When they met in the late 1980s, in Del. Eni Faleomavaega’s office on Capitol Hill, they jokingly called themselves The Poor Kids’ Club. It was Faleomavaega from American Samoa; Suzan Shown Harjo, executive director of the National Congress of American Indians, from El Reno, Okla.; and Rep. John Lewis from a sharecropping family in Alabama’s Pike County.

They challenged one another to see who came up the poorest. Whose family had newspaper or precious Sears catalogue pages as wallpaper? Who had the luxury of two-by-fours for a bench in the outhouse?

But the richness of those meetings over many years arose in 2013, when legislators, led by Faleomavaega (D) and endorsed by Lewis (D-Ga.), crafted a bill that would cancel the federal regulation of trademarks using the Washington pro football team’s name — and would prevent the registration of future trademarks of the name, because of its opprobriousness. The bill, H.R. 1278, was called the Non-Disparagement of Native American Persons or Peoples in Trademark Registration Act.

“The impact was that members of Congress stepped forward and said, ‘We think this is what the law should be and this is what Congress intended,’ ” Harjo, the lone surviving member of The Poor Kids’ Club, told me Sunday. “That was a pretty important statement.”

The bill failed to get a hearing in the House. But with his signature on it as an icon of the civil rights movement, Lewis, who died Friday at 80 after a six-month battle with cancer, legitimized the decades-long fight of native people against their image being misrepresented and degraded in sports.

Athletes took to social media in the hours after Lewis’s death to praise his dedication to racial justice. It spanned from his being beaten by a policeman on the Edmund Pettus Bridge in Selma, Ala., in 1965 to standing on the Black Lives Matter street art in the District just a few weeks ago.

But Lewis’s most indelible mark on the sports world will be the erasure of the Washington football team’s name, which came just last week in the tidal wave of racial reckoning spurred by protests of George Floyd’s killing by Minneapolis police.

Lewis embraced native causes from the moment he arrived on Capitol Hill in 1987.

“I expected him to,” Harjo said, “knowing that he could attract other people and be a leadership figure. He understood that very well.”

Lewis became a member of the Native American Caucus. H.R. 1278 was one of 20 bills or resolutions regarding Native Americans that he sponsored. The first was the Sioux Nation Black Hills Act in 1987. The last was the Esther Martinez Native American Languages Programs Reauthorization Act in 2019. Three became law. One established the National Museum of the American Indian.

Lewis’s support helped give Harjo some heft when in 1992 she filed the first action against the Washington team’s name with the U.S. Patent and Trademark Office’s Trademark Trial and Appeal Board. The three judges ruled in Harjo’s favor, but an appeals court reversed the decision on a technicality.

Lewis never abandoned native causes, though.

“When we’re doing the bill for a Native American soldiers’ memorial at Little Bighorn and we were trying at the same time to drop the name of Custer [from the site], it was kind of a big fight in Montana,” Harjo said. “I asked for John Lewis’s help in all that.”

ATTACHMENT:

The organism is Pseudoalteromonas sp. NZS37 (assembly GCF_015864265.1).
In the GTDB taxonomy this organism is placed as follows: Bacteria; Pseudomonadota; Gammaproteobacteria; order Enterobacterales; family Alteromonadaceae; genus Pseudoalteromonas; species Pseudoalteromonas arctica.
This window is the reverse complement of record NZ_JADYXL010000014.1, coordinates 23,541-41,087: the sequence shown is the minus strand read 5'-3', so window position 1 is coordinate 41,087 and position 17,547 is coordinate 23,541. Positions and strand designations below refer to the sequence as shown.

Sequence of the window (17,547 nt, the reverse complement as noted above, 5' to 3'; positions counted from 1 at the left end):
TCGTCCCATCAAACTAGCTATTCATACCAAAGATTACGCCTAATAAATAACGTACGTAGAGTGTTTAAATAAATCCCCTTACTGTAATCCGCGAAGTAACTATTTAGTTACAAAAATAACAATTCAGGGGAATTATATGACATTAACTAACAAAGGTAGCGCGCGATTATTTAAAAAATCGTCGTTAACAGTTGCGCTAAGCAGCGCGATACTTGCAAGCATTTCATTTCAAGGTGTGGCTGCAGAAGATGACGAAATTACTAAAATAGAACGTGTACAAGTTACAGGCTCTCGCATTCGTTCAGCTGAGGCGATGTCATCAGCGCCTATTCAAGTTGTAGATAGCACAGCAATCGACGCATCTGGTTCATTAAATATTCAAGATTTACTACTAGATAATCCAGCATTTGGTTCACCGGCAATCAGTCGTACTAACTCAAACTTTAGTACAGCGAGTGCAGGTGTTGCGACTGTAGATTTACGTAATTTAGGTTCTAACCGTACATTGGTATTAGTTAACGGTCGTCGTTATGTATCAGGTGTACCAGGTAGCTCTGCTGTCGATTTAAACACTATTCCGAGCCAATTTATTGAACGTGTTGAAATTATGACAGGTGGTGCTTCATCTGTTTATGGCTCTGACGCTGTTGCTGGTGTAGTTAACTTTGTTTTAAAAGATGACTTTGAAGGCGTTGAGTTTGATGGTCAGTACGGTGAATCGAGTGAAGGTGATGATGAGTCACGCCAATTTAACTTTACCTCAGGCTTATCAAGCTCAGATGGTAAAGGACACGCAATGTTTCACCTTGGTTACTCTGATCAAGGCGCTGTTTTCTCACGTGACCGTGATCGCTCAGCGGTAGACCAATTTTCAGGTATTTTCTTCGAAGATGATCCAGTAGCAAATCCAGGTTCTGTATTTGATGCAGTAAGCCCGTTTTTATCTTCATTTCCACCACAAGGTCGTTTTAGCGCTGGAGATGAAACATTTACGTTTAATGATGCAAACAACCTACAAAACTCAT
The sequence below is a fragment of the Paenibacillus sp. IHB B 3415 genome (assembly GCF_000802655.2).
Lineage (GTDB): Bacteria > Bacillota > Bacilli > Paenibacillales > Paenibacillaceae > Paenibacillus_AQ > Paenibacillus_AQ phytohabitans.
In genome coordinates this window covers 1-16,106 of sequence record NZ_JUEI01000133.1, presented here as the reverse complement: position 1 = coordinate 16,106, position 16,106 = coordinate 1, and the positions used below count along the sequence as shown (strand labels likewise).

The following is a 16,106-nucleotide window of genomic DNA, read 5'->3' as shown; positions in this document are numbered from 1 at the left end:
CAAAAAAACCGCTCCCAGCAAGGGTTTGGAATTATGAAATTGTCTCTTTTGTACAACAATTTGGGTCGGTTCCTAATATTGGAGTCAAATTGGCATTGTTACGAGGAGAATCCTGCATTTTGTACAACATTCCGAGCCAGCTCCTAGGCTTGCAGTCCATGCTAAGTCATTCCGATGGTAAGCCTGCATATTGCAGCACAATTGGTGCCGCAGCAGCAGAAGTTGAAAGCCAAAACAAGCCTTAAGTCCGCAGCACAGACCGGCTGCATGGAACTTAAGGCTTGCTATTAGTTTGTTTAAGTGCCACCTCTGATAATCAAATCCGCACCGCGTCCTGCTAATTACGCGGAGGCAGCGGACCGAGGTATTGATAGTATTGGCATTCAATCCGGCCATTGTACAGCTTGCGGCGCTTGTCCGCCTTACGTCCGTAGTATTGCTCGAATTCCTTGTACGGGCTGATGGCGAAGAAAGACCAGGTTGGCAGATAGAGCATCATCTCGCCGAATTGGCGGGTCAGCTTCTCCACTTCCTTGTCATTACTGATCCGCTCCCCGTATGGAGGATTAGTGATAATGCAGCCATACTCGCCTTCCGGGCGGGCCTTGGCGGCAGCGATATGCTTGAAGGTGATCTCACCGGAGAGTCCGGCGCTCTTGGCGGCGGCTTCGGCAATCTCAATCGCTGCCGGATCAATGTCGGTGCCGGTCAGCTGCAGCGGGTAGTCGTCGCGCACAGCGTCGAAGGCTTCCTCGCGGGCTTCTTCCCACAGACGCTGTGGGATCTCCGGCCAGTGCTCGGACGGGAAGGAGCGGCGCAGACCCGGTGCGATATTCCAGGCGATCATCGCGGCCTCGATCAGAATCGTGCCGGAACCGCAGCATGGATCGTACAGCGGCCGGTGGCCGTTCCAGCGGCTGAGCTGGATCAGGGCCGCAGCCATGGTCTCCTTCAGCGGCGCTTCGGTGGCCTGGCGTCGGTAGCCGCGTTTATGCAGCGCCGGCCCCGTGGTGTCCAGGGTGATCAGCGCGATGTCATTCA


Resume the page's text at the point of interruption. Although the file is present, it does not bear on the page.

Lewis spoke on Native Americans’ behalf. The memorial was established, and the battlefield’s name was changed.

“What good friends do when they have a vote and you don’t is sometimes they take you to the private lunch room of the Senate or the House,” Harjo said. “And it’s so you’re seen with them and they can introduce you to someone or they can refer someone to you.

“John was one of those friends. John would say, ‘Come have some lunch with me and get some votes.’ He did that with [H.R. 1278].”

Lewis was in Faleomavaega’s office when they started drafting the bill.

“It meant so much to all of us,” Harjo recalled.

Harjo stopped for a moment. She realized she had been referring to Lewis as John.

“This is the first time I’ve said ‘John’ so much,” she said. “I always called him Congressman. And he didn’t like it. He was genuine about that. He really wanted to be John.”

It wasn’t lost on Harjo that the owner of the Washington franchise whom she was trying to convince was more than a generation younger than Lewis but had a reputation for having everyone address him as Mister.

“John didn’t want there to be a title barrier,” Harjo said. “He just didn’t want there to be barriers. That’s why so many people loved him. He spoke to everyone’s heart.”

Harjo was elated last week upon hearing something she and others worked for since the 1970s had finally come to pass: the removal of the racial slur that was the name of the pro football franchise for 87 years. She recalled the work of Amanda Blackhorse, to whom she passed the legal battle. She remembered plaintiffs such as Vine Deloria Jr., who joined her in that 1992 suit.

But, she said, “I thought of [Lewis] almost immediately.”

Harjo said Lewis’s best-selling book “Walking With the Wind: A Memoir of the Movement” is on her to-read list.

“But you know what I have read? His graphic novel, ‘March,’ ” she said.

It won the 2016 National Book Award for Young People’s Literature and recounts Lewis in drawings by Nate Powell as a superhero figure in the civil rights movement.

“And rightfully so,” Harjo said. “He’s our superhero.”

Kevin B. Blackistone, ESPN panelist and visiting professor at the Philip Merrill College of Journalism at the University of Maryland, writes sports commentary for The Washington Post.

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